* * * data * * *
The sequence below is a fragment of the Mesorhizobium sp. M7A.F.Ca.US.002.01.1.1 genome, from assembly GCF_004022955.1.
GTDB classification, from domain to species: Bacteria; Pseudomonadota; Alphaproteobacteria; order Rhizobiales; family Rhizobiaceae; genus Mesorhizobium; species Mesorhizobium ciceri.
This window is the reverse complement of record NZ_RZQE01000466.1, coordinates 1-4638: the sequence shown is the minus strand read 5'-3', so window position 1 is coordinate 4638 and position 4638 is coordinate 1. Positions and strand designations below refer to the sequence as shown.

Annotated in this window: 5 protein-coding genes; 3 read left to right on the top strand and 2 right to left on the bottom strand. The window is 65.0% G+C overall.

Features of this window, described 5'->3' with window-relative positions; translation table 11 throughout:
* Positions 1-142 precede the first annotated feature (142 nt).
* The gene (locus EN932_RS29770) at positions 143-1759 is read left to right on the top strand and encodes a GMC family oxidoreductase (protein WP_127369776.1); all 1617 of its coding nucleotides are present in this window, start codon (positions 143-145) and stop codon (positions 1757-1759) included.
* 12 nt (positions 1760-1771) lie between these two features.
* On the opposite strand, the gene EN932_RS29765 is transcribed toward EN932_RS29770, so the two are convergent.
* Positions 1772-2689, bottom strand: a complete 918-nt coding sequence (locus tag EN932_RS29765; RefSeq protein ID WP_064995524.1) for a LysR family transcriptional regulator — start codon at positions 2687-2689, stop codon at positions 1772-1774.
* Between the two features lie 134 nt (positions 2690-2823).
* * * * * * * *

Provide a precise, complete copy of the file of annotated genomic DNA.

The sequence below is a fragment of the Mesorhizobium sp. M7A.F.Ca.US.002.01.1.1 genome, from assembly GCF_004022955.1.
GTDB classification, from domain to species: Bacteria; Pseudomonadota; Alphaproteobacteria; order Rhizobiales; family Rhizobiaceae; genus Mesorhizobium; species Mesorhizobium ciceri.
This window is the reverse complement of record NZ_RZQE01000466.1, coordinates 1-4638: the sequence shown is the minus strand read 5'-3', so window position 1 is coordinate 4638 and position 4638 is coordinate 1. Positions and strand designations below refer to the sequence as shown.

Annotated in this window: 5 protein-coding genes; 3 read left to right on the top strand and 2 right to left on the bottom strand. The window is 65.0% G+C overall.

Features of this window, described 5'->3' with window-relative positions; translation table 11 throughout:
* Positions 1-142 precede the first annotated feature (142 nt).
* The gene (locus EN932_RS29770) at positions 143-1759 is read left to right on the top strand and encodes a GMC family oxidoreductase (protein WP_127369776.1); all 1617 of its coding nucleotides are present in this window, start codon (positions 143-145) and stop codon (positions 1757-1759) included.
* 12 nt (positions 1760-1771) lie between these two features.
* On the opposite strand, the gene EN932_RS29765 is transcribed toward EN932_RS29770, so the two are convergent.
* Positions 1772-2689, bottom strand: a complete 918-nt coding sequence (locus tag EN932_RS29765; RefSeq protein ID WP_064995524.1) for a LysR family transcriptional regulator — start codon at positions 2687-2689, stop codon at positions 1772-1774.
* Between the two features lie 134 nt (positions 2690-2823).